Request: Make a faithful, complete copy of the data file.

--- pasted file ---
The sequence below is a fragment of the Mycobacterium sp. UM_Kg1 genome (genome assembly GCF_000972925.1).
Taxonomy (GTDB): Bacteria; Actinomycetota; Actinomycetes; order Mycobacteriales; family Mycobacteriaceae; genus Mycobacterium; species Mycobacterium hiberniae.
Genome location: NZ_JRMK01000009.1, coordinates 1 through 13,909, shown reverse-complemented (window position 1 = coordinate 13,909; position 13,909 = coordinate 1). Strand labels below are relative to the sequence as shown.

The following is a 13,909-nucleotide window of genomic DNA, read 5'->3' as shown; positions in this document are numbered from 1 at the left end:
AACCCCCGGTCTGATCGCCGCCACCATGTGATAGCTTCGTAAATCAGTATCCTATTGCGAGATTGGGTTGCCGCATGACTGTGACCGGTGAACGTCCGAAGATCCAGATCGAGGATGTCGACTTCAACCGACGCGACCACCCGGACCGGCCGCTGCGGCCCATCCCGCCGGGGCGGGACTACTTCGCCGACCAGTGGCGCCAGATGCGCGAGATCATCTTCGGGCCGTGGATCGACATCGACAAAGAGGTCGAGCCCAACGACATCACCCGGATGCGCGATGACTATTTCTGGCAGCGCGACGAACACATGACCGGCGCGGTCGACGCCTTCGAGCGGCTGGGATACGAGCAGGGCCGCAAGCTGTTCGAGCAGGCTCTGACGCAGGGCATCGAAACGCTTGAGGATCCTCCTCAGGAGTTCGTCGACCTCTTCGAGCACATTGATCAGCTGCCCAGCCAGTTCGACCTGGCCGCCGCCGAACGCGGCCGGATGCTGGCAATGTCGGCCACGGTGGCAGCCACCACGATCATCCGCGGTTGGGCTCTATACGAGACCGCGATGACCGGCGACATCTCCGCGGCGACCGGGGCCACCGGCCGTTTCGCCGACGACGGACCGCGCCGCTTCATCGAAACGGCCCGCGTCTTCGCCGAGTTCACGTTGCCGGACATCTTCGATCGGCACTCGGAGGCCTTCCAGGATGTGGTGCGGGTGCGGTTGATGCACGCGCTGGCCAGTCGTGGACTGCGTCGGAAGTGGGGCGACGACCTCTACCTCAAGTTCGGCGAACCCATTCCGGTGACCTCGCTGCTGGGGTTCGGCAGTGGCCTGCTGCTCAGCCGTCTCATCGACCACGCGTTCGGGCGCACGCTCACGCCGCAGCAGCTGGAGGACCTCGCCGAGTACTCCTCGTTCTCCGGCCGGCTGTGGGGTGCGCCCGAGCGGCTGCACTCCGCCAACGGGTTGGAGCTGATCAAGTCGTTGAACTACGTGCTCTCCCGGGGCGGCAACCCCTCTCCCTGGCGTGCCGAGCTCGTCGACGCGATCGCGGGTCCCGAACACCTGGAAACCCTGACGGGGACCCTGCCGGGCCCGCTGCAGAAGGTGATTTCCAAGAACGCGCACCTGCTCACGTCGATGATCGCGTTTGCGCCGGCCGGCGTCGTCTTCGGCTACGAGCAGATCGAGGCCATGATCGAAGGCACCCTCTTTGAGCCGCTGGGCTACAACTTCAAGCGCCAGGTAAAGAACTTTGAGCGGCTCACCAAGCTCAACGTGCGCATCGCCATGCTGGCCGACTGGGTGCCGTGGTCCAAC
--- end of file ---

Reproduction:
The sequence below is a fragment of the Mycobacterium sp. UM_Kg1 genome (genome assembly GCF_000972925.1).
Taxonomy (GTDB): Bacteria; Actinomycetota; Actinomycetes; order Mycobacteriales; family Mycobacteriaceae; genus Mycobacterium; species Mycobacterium hiberniae.
Genome location: NZ_JRMK01000009.1, coordinates 1 through 13,909, shown reverse-complemented (window position 1 = coordinate 13,909; position 13,909 = coordinate 1). Strand labels below are relative to the sequence as shown.

The following is a 13,909-nucleotide window of genomic DNA, read 5'->3' as shown; positions in this document are numbered from 1 at the left end:
AACCCCCGGTCTGATCGCCGCCACCATGTGATAGCTTCGTAAATCAGTATCCTATTGCGAGATTGGGTTGCCGCATGACTGTGACCGGTGAACGTCCGAAGATCCAGATCGAGGATGTCGACTTCAACCGACGCGACCACCCGGACCGGCCGCTGCGGCCCATCCCGCCGGGGCGGGACTACTTCGCCGACCAGTGGCGCCAGATGCGCGAGATCATCTTCGGGCCGTGGATCGACATCGACAAAGAGGTCGAGCCCAACGACATCACCCGGATGCGCGATGACTATTTCTGGCAGCGCGACGAACACATGACCGGCGCGGTCGACGCCTTCGAGCGGCTGGGATACGAGCAGGGCCGCAAGCTGTTCGAGCAGGCTCTGACGCAGGGCATCGAAACGCTTGAGGATCCTCCTCAGGAGTTCGTCGACCTCTTCGAGCACATTGATCAGCTGCCCAGCCAGTTCGACCTGGCCGCCGCCGAACGCGGCCGGATGCTGGCAATGTCGGCCACGGTGGCAGCCACCACGATCATCCGCGGTTGGGCTCTATACGAGACCGCGATGACCGGCGACATCTCCGCGGCGACCGGGGCCACCGGCCGTTTCGCCGACGACGGACCGCGCCGCTTCATCGAAACGGCCCGCGTCTTCGCCGAGTTCACGTTGCCGGACATCTTCGATCGGCACTCGGAGGCCTTCCAGGATGTGGTGCGGGTGCGGTTGATGCACGCGCTGGCCAGTCGTGGACTGCGTCGGAAGTGGGGCGACGACCTCTACCTCAAGTTCGGCGAACCCATTCCGGTGACCTCGCTGCTGGGGTTCGGCAGTGGCCTGCTGCTCAGCCGTCTCATCGACCACGCGTTCGGGCGCACGCTCACGCCGCAGCAGCTGGAGGACCTCGCCGAGTACTCCTCGTTCTCCGGCCGGCTGTGGGGTGCGCCCGAGCGGCTGCACTCCGCCAACGGGTTGGAGCTGATCAAGTCGTTGAACTACGTGCTCTCCCGGGGCGGCAACCCCTCTCCCTGGCGTGCCGAGCTCGTCGACGCGATCGCGGGTCCCGAACACCTGGAAACCCTGACGGGGACCCTGCCGGGCCCGCTGCAGAAGGTGATTTCCAAGAACGCGCACCTGCTCACGTCGATGATCGCGTTTGCGCCGGCCGGCGTCGTCTTCGGCTACGAGCAGATCGAGGCCATGATCGAAGGCACCCTCTTTGAGCCGCTGGGCTACAACTTCAAGCGCCAGGTAAAGAACTTTGAGCGGCTCACCAAGCTCAACGTGCGCATCGCCATGCTGGCCGACTGGGTGCCGTGGTCCAAC